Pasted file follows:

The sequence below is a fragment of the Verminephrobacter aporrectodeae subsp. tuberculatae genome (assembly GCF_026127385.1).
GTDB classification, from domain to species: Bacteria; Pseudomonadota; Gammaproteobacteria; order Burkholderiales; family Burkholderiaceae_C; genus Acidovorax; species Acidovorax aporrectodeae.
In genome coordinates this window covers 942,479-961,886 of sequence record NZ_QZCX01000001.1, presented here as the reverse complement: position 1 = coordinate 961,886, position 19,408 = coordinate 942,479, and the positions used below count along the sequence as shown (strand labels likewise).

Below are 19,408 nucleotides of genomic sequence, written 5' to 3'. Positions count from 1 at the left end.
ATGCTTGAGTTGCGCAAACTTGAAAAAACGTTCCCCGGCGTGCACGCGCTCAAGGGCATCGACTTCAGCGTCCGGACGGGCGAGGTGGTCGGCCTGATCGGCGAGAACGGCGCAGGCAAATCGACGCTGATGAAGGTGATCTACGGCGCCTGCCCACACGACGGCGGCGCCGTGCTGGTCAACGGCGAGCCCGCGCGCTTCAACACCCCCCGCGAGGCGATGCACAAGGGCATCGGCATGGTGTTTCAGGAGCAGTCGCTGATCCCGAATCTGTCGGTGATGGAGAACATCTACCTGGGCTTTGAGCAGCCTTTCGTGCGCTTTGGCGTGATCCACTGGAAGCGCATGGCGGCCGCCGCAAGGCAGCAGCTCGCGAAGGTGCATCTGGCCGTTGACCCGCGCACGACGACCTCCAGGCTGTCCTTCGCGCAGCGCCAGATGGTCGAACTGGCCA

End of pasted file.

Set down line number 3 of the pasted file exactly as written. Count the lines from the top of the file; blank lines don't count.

In genome coordinates this window covers 942,479-961,886 of sequence record NZ_QZCX01000001.1, presented here as the reverse complement: position 1 = coordinate 961,886, position 19,408 = coordinate 942,479, and the positions used below count along the sequence as shown (strand labels likewise).